• Possible infrastructure issues (such as potentially slow internet)
  • Unfamiliar culture and language (although, may be a plus!)
  • Financial risk (unless you’re living on some kind of guaranteed income or savings)

Immigration considerations

You’ll need to do your research on immigration requirements. Different countries have vastly different requirements for foreign nationals on extended stays. What the requirements are in a place should factor into your decision whether to go there. For some countries, citizens of the United States, Canada, and Britain can stay for a very long time with no visa. The countries of Georgia and Barbados, for example, allow stays for up to a whole year with no visa. In the case of other countries, you do need to leave after a smaller length of time. Often you can stay without interruption between one and six months. But some countries allow you to return after a “visa run.” This is when you leave the country overnight and come back, re-setting the length of time you’re allowed to stay. Then there’s other countries where you’re allowed a fixed amount of time per year, whether you leave and come back or not. You’ll want to have a clear grasp of these regulations for wherever you’re going. Otherwise you may be leaving in the worst way possible – being kicked out!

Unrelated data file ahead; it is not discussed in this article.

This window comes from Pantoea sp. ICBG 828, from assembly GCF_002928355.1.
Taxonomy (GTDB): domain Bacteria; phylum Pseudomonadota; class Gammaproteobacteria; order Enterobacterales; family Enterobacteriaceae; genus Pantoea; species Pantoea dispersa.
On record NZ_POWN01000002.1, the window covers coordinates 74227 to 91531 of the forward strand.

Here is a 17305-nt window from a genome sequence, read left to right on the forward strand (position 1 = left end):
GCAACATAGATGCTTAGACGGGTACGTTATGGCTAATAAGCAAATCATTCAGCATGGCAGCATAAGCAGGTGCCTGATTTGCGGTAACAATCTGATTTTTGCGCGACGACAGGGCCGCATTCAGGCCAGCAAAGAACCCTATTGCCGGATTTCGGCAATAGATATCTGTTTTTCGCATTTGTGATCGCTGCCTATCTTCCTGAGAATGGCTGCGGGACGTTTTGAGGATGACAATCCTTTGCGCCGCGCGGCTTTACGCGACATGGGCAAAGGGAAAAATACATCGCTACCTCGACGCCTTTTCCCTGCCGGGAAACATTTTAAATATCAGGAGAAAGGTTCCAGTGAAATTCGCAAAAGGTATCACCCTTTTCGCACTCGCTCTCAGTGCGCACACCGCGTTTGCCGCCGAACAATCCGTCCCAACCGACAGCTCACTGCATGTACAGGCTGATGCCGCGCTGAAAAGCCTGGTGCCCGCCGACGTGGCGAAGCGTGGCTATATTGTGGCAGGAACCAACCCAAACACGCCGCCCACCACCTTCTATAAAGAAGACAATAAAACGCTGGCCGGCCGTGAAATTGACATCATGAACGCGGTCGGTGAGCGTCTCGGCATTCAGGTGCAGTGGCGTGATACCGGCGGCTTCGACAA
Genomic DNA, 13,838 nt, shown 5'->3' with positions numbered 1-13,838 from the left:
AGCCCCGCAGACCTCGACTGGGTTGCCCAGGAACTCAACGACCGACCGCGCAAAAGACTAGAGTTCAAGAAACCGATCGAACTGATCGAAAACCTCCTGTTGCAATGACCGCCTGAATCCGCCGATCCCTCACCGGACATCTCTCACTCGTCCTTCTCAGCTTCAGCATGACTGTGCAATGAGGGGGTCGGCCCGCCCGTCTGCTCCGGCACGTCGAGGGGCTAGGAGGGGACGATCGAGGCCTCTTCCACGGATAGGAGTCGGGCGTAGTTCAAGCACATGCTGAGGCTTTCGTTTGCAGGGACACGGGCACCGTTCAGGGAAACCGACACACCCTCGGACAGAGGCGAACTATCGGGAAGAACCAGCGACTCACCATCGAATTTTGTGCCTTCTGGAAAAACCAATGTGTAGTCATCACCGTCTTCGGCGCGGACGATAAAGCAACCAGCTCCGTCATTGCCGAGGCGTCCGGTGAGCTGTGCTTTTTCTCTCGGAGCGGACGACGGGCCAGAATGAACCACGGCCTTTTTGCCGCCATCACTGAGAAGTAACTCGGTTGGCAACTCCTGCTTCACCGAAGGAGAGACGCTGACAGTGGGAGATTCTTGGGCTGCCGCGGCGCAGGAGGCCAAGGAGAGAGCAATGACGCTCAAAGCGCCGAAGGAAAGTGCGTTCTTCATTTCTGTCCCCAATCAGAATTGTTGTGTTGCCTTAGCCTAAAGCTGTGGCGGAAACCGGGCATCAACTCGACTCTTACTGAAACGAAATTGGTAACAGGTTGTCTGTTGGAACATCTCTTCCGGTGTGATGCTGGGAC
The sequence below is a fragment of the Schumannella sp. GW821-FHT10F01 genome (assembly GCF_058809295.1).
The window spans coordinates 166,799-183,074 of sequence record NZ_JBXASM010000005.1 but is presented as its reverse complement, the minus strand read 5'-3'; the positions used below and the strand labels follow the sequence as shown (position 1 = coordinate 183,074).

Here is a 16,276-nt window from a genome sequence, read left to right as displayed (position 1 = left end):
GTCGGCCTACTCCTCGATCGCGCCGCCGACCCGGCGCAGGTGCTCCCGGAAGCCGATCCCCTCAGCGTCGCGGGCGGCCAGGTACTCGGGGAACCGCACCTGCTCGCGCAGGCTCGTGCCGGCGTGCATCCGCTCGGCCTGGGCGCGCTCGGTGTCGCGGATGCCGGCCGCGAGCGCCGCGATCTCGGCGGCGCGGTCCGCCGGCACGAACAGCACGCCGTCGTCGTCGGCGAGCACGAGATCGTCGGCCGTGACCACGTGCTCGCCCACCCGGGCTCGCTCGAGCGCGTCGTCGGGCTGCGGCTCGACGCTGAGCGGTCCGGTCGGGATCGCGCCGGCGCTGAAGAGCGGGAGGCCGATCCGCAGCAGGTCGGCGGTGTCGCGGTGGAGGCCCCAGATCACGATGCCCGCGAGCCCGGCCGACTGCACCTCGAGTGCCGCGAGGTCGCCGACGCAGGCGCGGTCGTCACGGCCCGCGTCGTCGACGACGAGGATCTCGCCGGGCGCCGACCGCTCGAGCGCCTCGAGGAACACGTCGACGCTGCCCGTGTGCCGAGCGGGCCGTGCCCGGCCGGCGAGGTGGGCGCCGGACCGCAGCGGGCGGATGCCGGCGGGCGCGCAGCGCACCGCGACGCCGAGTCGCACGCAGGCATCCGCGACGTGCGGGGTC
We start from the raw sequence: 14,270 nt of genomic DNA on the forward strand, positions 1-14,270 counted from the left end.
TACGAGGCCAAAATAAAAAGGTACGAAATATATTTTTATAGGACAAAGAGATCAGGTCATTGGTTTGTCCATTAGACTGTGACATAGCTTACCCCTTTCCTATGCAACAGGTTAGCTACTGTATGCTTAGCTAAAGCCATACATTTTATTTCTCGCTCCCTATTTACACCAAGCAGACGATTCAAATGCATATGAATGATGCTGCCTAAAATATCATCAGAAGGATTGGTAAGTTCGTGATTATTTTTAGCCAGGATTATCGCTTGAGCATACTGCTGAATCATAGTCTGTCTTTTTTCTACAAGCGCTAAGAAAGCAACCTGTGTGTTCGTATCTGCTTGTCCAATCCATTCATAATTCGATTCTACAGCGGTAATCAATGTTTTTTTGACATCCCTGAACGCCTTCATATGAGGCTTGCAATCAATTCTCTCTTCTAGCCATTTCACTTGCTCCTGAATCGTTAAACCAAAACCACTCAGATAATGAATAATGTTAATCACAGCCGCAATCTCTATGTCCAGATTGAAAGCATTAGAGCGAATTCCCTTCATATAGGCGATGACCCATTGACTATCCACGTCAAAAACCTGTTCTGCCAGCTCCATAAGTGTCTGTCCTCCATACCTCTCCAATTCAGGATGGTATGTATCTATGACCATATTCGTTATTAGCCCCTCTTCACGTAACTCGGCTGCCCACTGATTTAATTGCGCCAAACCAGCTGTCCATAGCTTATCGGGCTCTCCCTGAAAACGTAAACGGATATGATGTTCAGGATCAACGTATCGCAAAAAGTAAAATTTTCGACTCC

Keeping busy abroad

Digital nomad sources of remote income

Digital nomads have many options when it comes to ways to earn an income remotely. I’ll go through an abbreviated list here!

  • A lifetime of hard work may earn you retirement. Whether you’re living on a pension, government retirement program, or savings, this is clearly the best option. You’ll have the most time to enjoy your new destination, and your finances will be predictable and stable.